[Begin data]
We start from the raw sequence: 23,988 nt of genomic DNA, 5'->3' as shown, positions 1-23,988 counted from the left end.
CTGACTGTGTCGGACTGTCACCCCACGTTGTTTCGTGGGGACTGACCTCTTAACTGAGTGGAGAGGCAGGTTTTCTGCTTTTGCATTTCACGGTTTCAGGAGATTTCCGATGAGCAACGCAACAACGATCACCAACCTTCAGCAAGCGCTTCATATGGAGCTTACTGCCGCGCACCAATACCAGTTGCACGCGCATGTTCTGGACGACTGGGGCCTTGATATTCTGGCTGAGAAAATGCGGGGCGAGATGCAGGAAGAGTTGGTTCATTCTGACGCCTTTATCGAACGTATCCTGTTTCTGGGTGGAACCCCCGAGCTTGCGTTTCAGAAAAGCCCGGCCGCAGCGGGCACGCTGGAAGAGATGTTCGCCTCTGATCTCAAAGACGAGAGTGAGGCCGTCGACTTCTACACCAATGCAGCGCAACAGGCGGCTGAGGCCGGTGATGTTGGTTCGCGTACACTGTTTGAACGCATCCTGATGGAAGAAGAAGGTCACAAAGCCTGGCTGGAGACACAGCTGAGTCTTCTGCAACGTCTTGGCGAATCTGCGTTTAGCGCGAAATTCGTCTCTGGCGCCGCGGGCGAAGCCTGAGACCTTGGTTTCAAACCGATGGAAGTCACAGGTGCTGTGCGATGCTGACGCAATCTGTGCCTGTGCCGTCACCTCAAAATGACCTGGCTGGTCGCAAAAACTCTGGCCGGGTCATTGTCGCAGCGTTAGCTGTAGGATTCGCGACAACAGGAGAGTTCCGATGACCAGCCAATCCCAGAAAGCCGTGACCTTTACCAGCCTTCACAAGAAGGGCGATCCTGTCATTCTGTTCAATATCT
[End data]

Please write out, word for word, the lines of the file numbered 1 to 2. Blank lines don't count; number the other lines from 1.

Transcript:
We start from the raw sequence: 23,988 nt of genomic DNA, 5'->3' as shown, positions 1-23,988 counted from the left end.
CTGACTGTGTCGGACTGTCACCCCACGTTGTTTCGTGGGGACTGACCTCTTAACTGAGTGGAGAGGCAGGTTTTCTGCTTTTGCATTTCACGGTTTCAGGAGATTTCCGATGAGCAACGCAACAACGATCACCAACCTTCAGCAAGCGCTTCATATGGAGCTTACTGCCGCGCACCAATACCAGTTGCACGCGCATGTTCTGGACGACTGGGGCCTTGATATTCTGGCTGAGAAAATGCGGGGCGAGATGCAGGAAGAGTTGGTTCATTCTGACGCCTTTATCGAACGTATCCTGTTTCTGGGTGGAACCCCCGAGCTTGCGTTTCAGAAAAGCCCGGCCGCAGCGGGCACGCTGGAAGAGATGTTCGCCTCTGATCTCAAAGACGAGAGTGAGGCCGTCGACTTCTACACCAATGCAGCGCAACAGGCGGCTGAGGCCGGTGATGTTGGTTCGCGTACACTGTTTGAACGCATCCTGATGGAAGAAGAAGGTCACAAAGCCTGGCTGGAGACACAGCTGAGTCTTCTGCAACGTCTTGGCGAATCTGCGTTTAGCGCGAAATTCGTCTCTGGCGCCGCGGGCGAAGCCTGAGACCTTGGTTTCAAACCGATGGAAGTCACAGGTGCTGTGCGATGCTGACGCAATCTGTGCCTGTGCCGTCACCTCAAAATGACCTGGCTGGTCGCAAAAACTCTGGCCGGGTCATTGTCGCAGCGTTAGCTGTAGGATTCGCGACAACAGGAGAGTTCCGATGACCAGCCAATCCCAGAAAGCCGTGACCTTTACCAGCCTTCACAAGAAGGGCGATCCTGTCATTCTGTTCAATATCT